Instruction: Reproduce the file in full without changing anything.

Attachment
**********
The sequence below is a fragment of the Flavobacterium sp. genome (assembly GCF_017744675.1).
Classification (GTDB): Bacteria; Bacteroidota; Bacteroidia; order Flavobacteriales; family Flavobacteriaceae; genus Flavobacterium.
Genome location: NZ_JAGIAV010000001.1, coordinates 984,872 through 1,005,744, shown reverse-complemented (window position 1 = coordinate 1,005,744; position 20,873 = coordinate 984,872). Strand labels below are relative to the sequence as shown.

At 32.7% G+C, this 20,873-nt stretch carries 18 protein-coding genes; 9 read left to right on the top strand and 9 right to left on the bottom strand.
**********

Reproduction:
The sequence below is a fragment of the Flavobacterium sp. genome (assembly GCF_017744675.1).
Classification (GTDB): Bacteria; Bacteroidota; Bacteroidia; order Flavobacteriales; family Flavobacteriaceae; genus Flavobacterium.
Genome location: NZ_JAGIAV010000001.1, coordinates 984,872 through 1,005,744, shown reverse-complemented (window position 1 = coordinate 1,005,744; position 20,873 = coordinate 984,872). Strand labels below are relative to the sequence as shown.

At 32.7% G+C, this 20,873-nt stretch carries 18 protein-coding genes; 9 read left to right on the top strand and 9 right to left on the bottom strand.